I am well aware that I harp on about online security awareness. However, encouraging members of the public to increase their online security benefits more than just the individual. People apply safer online practices in business and at home, and pass them on to their colleagues, family and friends.
At the recent CSO Perspectives Security Roadshow, I had the privilege to moderate a roundtables on disrupting the kill chain—or attack chain. I was fortunate to be joined by an international expert on the subject, Tim Treat.
The short answer to this problem is no. Humans are simple creatures of predictable habit.
The long answer is that many individuals and organisations simply do not know, or care about, the risks associated with using passwords and basic email systems as opposed to multi-factor authentication and encrypted messaging systems.
Mental Health is something that all enterprises, indeed all individuals, need to be aware of and have practices and policies in place to pro-actively identify, and address, before it becomes a major issue.
I would like to briefly touch on information security in the age of the Internet of Things (IoT). This carries on from my last blog article, which looked at proactive vs lazy security practitioners and, in particular, those who focus on raising the personal security awareness, and therefore the greater security maturity, of their organisations’ human resources.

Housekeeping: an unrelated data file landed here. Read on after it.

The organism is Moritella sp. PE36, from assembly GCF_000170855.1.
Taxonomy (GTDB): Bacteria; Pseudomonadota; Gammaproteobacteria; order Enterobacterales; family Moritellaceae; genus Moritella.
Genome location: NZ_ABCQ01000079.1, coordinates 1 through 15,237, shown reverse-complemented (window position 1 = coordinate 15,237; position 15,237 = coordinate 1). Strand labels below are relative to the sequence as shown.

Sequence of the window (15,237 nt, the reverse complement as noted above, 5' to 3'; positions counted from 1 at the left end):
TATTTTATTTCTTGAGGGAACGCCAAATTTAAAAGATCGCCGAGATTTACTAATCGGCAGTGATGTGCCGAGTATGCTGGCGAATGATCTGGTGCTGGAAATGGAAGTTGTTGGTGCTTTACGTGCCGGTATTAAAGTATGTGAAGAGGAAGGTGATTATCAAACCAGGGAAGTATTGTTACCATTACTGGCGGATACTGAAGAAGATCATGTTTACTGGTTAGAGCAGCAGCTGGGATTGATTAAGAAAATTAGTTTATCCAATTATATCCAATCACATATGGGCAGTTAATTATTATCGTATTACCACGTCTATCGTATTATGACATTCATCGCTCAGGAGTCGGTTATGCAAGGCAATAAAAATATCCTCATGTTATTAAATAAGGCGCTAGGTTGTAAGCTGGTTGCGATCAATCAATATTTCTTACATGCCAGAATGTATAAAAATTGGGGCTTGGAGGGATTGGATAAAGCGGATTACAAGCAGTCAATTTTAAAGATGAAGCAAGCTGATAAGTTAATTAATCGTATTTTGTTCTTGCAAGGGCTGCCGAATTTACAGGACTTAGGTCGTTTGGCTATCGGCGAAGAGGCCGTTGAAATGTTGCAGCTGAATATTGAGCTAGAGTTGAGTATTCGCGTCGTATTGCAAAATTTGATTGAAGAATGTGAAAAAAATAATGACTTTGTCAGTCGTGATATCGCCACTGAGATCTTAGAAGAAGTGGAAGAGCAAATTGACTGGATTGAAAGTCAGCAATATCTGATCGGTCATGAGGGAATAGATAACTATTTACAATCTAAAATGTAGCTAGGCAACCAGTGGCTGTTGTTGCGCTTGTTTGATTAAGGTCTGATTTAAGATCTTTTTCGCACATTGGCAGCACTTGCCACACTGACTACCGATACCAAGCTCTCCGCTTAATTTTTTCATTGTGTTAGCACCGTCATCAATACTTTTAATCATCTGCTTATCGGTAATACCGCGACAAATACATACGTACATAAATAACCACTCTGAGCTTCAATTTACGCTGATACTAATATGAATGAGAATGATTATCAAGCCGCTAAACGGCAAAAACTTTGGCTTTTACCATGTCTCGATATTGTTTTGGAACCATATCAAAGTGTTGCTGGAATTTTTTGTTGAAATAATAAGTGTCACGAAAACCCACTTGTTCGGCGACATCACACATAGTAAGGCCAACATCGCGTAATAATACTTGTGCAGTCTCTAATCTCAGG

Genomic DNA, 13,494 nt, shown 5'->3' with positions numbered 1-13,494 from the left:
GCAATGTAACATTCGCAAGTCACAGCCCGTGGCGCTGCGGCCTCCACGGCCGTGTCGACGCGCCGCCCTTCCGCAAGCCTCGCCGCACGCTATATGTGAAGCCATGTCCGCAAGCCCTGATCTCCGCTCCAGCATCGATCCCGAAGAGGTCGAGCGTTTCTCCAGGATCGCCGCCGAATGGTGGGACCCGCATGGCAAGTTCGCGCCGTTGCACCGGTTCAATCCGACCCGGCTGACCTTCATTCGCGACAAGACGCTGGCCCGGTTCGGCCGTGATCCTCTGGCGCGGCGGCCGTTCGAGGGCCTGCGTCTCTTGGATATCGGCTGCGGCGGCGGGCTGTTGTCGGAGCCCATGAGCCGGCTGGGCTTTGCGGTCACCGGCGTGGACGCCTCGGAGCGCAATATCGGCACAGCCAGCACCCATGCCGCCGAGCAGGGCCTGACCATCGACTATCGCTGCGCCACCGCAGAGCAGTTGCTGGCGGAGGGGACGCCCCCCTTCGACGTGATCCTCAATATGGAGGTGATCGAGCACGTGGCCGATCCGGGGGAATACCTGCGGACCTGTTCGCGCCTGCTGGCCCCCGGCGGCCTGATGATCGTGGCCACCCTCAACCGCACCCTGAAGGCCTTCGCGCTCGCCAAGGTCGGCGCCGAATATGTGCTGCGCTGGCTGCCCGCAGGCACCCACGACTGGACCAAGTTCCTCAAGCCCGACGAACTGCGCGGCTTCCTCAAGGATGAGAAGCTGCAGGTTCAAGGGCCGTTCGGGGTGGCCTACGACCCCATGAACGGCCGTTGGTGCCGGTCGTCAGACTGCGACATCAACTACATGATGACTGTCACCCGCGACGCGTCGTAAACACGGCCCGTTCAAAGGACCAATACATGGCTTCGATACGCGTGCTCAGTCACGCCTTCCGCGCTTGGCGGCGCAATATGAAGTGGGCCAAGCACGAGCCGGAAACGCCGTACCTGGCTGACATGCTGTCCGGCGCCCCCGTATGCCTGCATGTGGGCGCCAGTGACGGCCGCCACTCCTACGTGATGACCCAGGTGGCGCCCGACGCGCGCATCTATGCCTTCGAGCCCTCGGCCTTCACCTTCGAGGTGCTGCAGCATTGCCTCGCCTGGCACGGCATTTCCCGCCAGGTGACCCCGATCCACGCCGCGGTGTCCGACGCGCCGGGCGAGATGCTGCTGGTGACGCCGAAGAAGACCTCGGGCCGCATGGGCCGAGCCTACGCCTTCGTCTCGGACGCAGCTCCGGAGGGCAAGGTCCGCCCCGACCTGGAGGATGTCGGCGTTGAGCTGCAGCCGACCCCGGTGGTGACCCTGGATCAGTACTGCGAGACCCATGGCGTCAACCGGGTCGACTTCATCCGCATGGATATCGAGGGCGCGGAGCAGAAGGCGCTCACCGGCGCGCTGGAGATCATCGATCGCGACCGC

In my last blog I raised the spectre of hacking humans brains following the recent disclosure that Facebook has been experimenting (sorry researching) affects of positive versus negative feeds from friends.
Human factors have always been the bane of security professionals, and social engineering is also high on the list of factors requiring mitigation measures and controls. Yet their very nature makes them highly variable – humans will always work out circumvention to a control if it makes their lives easier.
Whether you attribute this quote to Rita Mae Brown, or Albert Einstein, it’s out there and it sums up a lot of security practices: “Insanity: doing the same thing over and over again and expecting different results."
Matt Tett is the Managing Director of Enex TestLab, an independent testing laboratory with over 22 years history and a heritage stemming from RMIT University. Matt holds the following security certifications in good standing CISSP, CISM, CSEPS and CISA. He is a long standing committee member of the Australian Information Security Association (AISA), Melbourne branch, and is also a member of the Information Systems Audit and Control Association (ISACA). Enex TestLab can be found at http://www.testlab.com.au blog at http://enextestlab.blogspot.com and can be found on twitter as @enextestlab.